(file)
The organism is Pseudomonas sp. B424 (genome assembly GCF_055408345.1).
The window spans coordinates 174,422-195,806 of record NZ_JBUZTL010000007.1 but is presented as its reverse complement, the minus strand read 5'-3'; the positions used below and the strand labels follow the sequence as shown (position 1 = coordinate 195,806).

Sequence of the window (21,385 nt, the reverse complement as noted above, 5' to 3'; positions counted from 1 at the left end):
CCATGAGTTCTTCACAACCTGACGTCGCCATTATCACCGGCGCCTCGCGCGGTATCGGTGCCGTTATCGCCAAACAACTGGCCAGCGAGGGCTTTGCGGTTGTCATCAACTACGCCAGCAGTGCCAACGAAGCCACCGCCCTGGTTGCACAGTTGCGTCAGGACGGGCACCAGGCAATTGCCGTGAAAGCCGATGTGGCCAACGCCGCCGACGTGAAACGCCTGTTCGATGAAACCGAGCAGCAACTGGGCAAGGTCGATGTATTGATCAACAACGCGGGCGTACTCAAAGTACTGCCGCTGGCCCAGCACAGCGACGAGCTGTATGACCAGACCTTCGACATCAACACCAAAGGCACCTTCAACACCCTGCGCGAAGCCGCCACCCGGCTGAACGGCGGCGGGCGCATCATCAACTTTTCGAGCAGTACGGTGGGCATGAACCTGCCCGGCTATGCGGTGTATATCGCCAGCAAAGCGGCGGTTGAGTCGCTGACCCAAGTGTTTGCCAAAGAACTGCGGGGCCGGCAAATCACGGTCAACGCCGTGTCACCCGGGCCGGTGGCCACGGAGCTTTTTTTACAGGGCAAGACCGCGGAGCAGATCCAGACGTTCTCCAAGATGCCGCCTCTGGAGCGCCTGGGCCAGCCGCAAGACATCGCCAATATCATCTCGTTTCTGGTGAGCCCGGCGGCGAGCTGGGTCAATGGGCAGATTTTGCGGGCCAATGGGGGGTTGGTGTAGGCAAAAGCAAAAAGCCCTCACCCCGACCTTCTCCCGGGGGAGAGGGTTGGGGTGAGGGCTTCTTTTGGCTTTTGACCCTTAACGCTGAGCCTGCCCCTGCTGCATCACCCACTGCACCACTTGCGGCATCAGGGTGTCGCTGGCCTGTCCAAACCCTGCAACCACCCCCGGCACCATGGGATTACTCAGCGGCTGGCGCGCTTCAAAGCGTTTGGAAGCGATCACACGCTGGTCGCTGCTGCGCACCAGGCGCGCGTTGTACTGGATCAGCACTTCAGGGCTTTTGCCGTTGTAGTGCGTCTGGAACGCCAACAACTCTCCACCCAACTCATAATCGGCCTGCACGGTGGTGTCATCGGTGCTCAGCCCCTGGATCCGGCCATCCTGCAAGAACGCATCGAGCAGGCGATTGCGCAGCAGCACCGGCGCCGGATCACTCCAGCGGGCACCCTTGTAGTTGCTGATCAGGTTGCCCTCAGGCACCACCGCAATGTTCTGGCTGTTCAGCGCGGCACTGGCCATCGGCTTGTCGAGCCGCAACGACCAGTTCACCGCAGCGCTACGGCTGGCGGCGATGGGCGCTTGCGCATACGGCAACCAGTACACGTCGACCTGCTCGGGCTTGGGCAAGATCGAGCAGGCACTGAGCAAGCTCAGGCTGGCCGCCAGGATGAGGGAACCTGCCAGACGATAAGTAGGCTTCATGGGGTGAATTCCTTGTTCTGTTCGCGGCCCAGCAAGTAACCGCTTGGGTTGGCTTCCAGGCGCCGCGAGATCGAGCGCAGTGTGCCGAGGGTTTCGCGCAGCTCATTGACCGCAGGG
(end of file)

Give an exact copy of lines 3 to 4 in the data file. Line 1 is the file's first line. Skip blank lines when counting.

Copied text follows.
Sequence of the window (21,385 nt, the reverse complement as noted above, 5' to 3'; positions counted from 1 at the left end):
CCATGAGTTCTTCACAACCTGACGTCGCCATTATCACCGGCGCCTCGCGCGGTATCGGTGCCGTTATCGCCAAACAACTGGCCAGCGAGGGCTTTGCGGTTGTCATCAACTACGCCAGCAGTGCCAACGAAGCCACCGCCCTGGTTGCACAGTTGCGTCAGGACGGGCACCAGGCAATTGCCGTGAAAGCCGATGTGGCCAACGCCGCCGACGTGAAACGCCTGTTCGATGAAACCGAGCAGCAACTGGGCAAGGTCGATGTATTGATCAACAACGCGGGCGTACTCAAAGTACTGCCGCTGGCCCAGCACAGCGACGAGCTGTATGACCAGACCTTCGACATCAACACCAAAGGCACCTTCAACACCCTGCGCGAAGCCGCCACCCGGCTGAACGGCGGCGGGCGCATCATCAACTTTTCGAGCAGTACGGTGGGCATGAACCTGCCCGGCTATGCGGTGTATATCGCCAGCAAAGCGGCGGTTGAGTCGCTGACCCAAGTGTTTGCCAAAGAACTGCGGGGCCGGCAAATCACGGTCAACGCCGTGTCACCCGGGCCGGTGGCCACGGAGCTTTTTTTACAGGGCAAGACCGCGGAGCAGATCCAGACGTTCTCCAAGATGCCGCCTCTGGAGCGCCTGGGCCAGCCGCAAGACATCGCCAATATCATCTCGTTTCTGGTGAGCCCGGCGGCGAGCTGGGTCAATGGGCAGATTTTGCGGGCCAATGGGGGGTTGGTGTAGGCAAAAGCAAAAAGCCCTCACCCCGACCTTCTCCCGGGGGAGAGGGTTGGGGTGAGGGCTTCTTTTGGCTTTTGACCCTTAACGCTGAGCCTGCCCCTGCTGCATCACCCACTGCACCACTTGCGGCATCAGGGTGTCGCTGGCCTGTCCAAACCCTGCAACCACCCCCGGCACCATGGGATTACTCAGCGGCTGGCGCGCTTCAAAGCGTTTGGAAGCGATCACACGCTGGTCGCTGCTGCGCACCAGGCGCGCGTTGTACTGGATCAGCACTTCAGGGCTTTTGCCGTTGTAGTGCGTCTGGAACGCCAACAACTCTCCACCCAACTCATAATCGGCCTGCACGGTGGTGTCATCGGTGCTCAGCCCCTGGATCCGGCCATCCTGCAAGAACGCATCGAGCAGGCGATTGCGCAGCAGCACCGGCGCCGGATCACTCCAGCGGGCACCCTTGTAGTTGCTGATCAGGTTGCCCTCAGGCACCACCGCAATGTTCTGGCTGTTCAGCGCGGCACTGGCCATCGGCTTGTCGAGCCGCAACGACCAGTTCACCGCAGCGCTACGGCTGGCGGCGATGGGCGCTTGCGCATACGGCAACCAGTACACGTCGACCTGCTCGGGCTTGGGCAAGATCGAGCAGGCACTGAGCAAGCTCAGGCTGGCCGCCAGGATGAGGGAACCTGCCAGACGATAAGTAGGCTTCATGGGGTGAATTCCTTGTTCTGTTCGCGGCCCAGCAAGTAACCGCTTGGGTTGGCTTCCAGGCGCCGCGAGATCGAGCGCAGTGTGCCGAGGGTTTCGCGCAGCTCATTGACCGCAGGG